Part of this might mean creating work by investing in infrastructure. Crumbling roads, a desperate shortage of affordable housing, an ageing power network and limited generating capacity: there are many places the UK could use a large state investment in improvements that would benefit citizens and businesses alike.

Part of it might mean tackling the holes in our health and social care systems: massively overworked doctors, underpaid nurses, and a critical shortage in trained care staff — only likely to worsen post-Brexit.

We might look at pushing the price of education back into general taxation and raising standards across the board, with increased investment.

And yes, we may ultimately have to look at some form of universal income, albeit one that accounts for complex differences in need. The savings from eliminating the administration of the current benefits system represent a fraction of the hundreds of billions that a universal income at any sensible level might cost.

Third ways

Of course, these routes are not mutually exclusive. We’re likely to see more of the former option in the short term, as governments stick with what they know and try to maintain the status quo. But personally, I’d like to see us put more time into considering the latter.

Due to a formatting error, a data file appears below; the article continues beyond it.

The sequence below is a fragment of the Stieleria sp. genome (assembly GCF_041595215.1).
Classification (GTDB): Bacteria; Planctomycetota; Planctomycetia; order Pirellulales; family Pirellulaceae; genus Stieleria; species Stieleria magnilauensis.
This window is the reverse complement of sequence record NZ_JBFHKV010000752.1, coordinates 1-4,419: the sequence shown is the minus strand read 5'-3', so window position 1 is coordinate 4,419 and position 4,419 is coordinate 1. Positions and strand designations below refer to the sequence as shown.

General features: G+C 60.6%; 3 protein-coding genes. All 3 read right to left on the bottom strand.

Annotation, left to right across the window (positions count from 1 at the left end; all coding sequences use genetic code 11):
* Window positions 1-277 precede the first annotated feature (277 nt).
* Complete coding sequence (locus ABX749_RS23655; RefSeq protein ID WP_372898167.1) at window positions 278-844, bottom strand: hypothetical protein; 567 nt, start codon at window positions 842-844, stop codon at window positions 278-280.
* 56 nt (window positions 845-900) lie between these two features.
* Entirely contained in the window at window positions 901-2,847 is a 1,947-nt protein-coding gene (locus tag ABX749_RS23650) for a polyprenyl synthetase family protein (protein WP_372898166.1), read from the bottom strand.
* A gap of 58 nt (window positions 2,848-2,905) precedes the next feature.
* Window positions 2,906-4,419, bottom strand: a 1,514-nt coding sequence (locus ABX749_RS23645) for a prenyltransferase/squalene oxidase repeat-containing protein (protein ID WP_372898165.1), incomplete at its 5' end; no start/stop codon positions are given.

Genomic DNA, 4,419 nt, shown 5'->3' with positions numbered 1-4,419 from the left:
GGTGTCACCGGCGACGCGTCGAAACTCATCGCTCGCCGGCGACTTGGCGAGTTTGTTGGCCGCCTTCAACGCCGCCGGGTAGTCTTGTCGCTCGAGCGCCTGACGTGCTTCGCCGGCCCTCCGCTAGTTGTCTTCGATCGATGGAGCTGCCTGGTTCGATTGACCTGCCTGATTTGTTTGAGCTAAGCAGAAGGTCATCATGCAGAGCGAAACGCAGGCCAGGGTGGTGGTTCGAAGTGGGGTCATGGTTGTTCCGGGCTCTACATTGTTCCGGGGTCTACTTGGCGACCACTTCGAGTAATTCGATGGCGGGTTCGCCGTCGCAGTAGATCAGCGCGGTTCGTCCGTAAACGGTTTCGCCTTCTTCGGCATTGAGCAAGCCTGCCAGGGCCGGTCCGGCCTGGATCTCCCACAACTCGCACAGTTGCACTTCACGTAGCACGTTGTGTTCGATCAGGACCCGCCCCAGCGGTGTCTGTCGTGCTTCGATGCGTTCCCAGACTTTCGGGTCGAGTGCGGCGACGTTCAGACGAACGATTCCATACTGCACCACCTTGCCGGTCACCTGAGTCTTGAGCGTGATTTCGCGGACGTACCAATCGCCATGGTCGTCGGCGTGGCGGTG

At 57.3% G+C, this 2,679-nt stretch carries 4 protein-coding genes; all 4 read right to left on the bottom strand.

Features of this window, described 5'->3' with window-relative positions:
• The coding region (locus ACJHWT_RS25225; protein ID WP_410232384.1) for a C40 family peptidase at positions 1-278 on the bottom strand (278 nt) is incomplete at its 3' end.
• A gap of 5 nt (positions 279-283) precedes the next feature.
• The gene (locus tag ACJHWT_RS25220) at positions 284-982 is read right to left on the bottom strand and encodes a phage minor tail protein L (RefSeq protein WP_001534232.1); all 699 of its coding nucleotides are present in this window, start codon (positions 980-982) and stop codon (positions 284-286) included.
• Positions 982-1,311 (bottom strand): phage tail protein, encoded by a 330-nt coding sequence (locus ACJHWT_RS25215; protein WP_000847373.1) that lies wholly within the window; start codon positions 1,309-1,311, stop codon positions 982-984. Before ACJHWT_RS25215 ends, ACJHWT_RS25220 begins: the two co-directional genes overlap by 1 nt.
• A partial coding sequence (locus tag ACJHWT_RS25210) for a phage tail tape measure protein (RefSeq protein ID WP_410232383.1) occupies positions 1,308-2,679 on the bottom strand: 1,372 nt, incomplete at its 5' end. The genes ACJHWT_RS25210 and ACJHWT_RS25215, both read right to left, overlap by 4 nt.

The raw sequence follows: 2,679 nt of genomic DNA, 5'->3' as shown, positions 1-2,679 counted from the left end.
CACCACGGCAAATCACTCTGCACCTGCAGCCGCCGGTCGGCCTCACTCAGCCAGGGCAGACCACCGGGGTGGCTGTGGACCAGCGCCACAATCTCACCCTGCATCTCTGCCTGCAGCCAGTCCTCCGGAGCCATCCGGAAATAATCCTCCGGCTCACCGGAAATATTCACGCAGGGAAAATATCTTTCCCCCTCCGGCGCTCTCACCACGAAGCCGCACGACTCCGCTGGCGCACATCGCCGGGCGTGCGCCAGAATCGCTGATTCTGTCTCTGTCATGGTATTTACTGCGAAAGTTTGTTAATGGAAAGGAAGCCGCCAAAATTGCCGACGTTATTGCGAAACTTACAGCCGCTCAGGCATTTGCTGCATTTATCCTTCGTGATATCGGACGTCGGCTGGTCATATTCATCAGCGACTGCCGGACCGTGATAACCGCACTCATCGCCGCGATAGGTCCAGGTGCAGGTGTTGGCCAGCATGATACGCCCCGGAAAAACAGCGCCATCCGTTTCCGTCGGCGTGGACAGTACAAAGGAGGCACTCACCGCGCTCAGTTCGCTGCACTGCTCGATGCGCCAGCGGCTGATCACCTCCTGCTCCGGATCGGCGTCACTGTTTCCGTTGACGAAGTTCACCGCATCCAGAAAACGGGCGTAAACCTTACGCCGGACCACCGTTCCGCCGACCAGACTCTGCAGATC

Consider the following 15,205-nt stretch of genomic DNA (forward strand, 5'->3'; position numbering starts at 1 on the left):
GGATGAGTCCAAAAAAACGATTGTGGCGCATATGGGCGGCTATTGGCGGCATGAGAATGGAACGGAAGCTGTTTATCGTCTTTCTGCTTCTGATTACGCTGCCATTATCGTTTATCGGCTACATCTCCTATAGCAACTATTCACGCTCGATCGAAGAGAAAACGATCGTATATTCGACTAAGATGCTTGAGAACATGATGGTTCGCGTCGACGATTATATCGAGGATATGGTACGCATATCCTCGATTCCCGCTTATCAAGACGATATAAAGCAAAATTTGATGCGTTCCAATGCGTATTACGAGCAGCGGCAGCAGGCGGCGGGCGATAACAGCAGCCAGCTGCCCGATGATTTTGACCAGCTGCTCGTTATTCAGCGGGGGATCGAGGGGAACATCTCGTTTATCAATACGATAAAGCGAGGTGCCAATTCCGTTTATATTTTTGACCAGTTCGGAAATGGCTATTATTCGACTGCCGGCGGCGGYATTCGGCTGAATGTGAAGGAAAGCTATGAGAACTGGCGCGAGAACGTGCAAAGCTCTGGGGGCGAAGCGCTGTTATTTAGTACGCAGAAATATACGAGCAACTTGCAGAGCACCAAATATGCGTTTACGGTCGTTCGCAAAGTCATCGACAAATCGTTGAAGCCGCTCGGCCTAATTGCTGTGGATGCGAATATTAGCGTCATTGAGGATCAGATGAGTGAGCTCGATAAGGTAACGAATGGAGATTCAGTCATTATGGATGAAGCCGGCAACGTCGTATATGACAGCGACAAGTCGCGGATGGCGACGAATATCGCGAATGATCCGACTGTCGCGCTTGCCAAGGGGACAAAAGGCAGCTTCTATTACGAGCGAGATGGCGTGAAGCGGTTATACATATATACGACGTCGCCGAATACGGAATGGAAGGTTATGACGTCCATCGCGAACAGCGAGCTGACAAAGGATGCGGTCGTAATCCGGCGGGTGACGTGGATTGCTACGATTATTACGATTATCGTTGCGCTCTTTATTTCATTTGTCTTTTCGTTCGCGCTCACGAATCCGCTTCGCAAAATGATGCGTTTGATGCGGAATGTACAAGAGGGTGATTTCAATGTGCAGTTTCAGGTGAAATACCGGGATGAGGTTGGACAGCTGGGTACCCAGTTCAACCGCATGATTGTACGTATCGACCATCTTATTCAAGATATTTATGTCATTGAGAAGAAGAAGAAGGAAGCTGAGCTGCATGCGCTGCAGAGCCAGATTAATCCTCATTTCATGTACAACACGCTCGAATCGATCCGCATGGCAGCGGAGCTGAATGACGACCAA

Taxing corporations is complex, particularly in our globalised economy. High corporation tax rates may look scary to businesses. But states generally deliver services like healthcare (and travel) much more cost-effectively than smaller-scale private options (just compare UK and US costs). Surely companies would want to invest in countries where they know their obligations are met with a single bill, rather than a complex legal framework of employee support?

Thought, if nothing else

I’m not a political scientist, or an economist. Posts like these are about exploring ideas rather than advocating them. But what I will advocate is consideration. I believe that automation threatens employment as the basis for an economy. I’m willing (and hopeful) to be proven wrong, but right now, the signs don’t look good. And beyond the surface conversation about universal basic income, I see very little consideration about what this means for the future.

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Tom Cheesewright